Wai i te reporepo, wai i te wao: what nature tells us about how to understand and prepare for flooding

The Nature-based Solutions study will model nature-based methods to find out how they may lessen the effects of flooding and enhance biodiversity. The results will benefit the entire region. 


Te Hakapupu as depicted by Dall-e

The Otago Regional Council has been partnering with Kāti Huirapa Rūnaka ki Puketeraki to enhance the mauri and health of the Te Hakapupu / Pleasant River system in East Otago.

Together, we are on a journey to create a catchment restoration action plan to inspire us to sustain the awa. The plan aims to enhance the wider ecosystem, improve water quality by reducing the amount of sediment and nutrient input to the rivers and estuary, and use the best of Kāi Tahu mātauraka (knowledge) and modern science to sustain our efforts.


A new study

Natives planted to prevent erosion
and restore biodiversity

As a regional council we are always looking for new and better ways to protect people, livelihoods and infrastructure. The Toitū Te Hakapupu Restoration project has built relationships and developed a knowledge base which make this catchment ideal for a pilot study modelling the use of nature-based solutions.

The year-long Nature-based Solutions Study, is fully funded by the Ministry for the Environment’s (MfE) Essential Freshwater Fund and will use work already done in the catchment to explore the potential of Nature-based Solutions or ‘green Infrastructure’ like wetlands and planting to help manage flooding, clean our water and support biodiversity in the region. We have engineering, water, planning and climate change experts helping us out and we’ll be combining local knowledge with international best practice to come up with ideas that could work.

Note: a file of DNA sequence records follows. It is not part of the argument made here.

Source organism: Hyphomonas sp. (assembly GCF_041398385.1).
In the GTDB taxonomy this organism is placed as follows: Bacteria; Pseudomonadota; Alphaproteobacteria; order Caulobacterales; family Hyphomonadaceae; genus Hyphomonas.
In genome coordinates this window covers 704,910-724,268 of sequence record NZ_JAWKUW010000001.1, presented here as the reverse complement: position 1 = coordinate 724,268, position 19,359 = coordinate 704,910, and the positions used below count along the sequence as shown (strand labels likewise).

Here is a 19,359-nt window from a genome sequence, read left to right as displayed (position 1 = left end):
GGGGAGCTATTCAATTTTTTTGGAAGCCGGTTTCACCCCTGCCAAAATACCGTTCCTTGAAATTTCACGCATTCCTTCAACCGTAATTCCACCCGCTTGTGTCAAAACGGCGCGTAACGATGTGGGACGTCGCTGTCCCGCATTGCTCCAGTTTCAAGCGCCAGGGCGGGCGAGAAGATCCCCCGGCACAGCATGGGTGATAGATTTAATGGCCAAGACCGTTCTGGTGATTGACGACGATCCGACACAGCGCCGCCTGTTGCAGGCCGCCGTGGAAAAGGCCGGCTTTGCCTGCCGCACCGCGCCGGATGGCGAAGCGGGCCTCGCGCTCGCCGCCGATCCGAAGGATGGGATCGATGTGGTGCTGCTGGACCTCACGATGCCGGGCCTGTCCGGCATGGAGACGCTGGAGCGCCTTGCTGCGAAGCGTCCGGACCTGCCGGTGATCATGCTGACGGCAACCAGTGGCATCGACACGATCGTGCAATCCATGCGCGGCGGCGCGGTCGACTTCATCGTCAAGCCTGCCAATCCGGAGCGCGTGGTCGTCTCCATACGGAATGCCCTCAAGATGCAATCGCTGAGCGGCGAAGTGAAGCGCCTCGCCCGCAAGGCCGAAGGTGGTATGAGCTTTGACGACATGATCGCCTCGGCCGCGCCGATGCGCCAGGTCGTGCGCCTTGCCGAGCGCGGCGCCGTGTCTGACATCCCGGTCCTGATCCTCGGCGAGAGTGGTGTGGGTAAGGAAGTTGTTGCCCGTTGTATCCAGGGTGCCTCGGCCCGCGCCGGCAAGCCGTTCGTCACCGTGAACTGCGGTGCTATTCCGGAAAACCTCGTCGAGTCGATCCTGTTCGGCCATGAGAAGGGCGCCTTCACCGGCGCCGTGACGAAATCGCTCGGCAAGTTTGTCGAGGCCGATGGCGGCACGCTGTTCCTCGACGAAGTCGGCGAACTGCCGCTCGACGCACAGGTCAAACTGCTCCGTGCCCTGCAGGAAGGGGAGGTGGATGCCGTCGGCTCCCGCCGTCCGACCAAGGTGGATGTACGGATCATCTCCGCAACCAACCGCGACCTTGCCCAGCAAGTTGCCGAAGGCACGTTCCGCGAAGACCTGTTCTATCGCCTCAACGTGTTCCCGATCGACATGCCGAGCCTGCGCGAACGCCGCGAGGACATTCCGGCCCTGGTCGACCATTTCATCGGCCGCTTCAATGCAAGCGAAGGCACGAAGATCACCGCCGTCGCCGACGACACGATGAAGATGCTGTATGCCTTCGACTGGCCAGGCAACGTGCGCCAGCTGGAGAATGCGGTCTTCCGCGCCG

Our partners have existing relationships in this area, so it makes sense to use this location as a pilot and get to work on a Feasibility Study which will be completed this year, to help us understand what might work and where.

An Engagement study, looking at perceived barriers and people’s willingness to adopt these ideas, will be finished in 2025. The results from both of these studies will help inform future decision making.

What are Nature-based Solutions?

Known globally as Nature-based Solutions (NbS) these are practical ways to use nature's own processes to solve challenges and include things like wetlands to soak up floodwater and filter pollutants from stormwater run-off, and native planting to provide habitat for threatened species. These measures could be a win-win for the environment, industry and the local community, helping us play a part in reaching Aotearoa New Zealand’s environmental goals, while reducing the impacts of flooding and climate change on people and infrastructure.

Rather than engineering or built structures, natural solutions rely on green infrastructure - such as wetlands - to soak up floodwater and filter pollutants from stormwater runoff and native planting to prevent erosion, improve air quality and increase biodiversity.

  • Once we have got a list of ideas, we will test these with mana whenua, industry and land user groups, like forestry, farming and lifestyle block owners in Te Hakapupu / Pleasant River before we finish the Feasibility Study.
  • Once this report is complete, we’re planning to test some of the ideas more widely, with land users around Otago.
  • At the end of the project, we’ll have two documents – a Feasibility Study focusing on possible designs for the Te Hakapupu catchment, as well as an Engagement Study about the opportunities and roadblocks to adopting nature-based solutions in the wider Otago catchments.
  • From there we’ll be better placed to make a case around if and how Nature-based solutions could be rolled out in this region in future.

Frequently Asked Questions

Where can I find out more information?

To learn more about the project email the project manager Melanie White.

Or follow the links below for more information about:

What the Ministry for the Environment is doing, and case studies of nature-based solutions from around the country, visit: Working With Nature

Previous ORC projects in Te Hakapupu, like the Toitū Te Hakapupu Restoration Project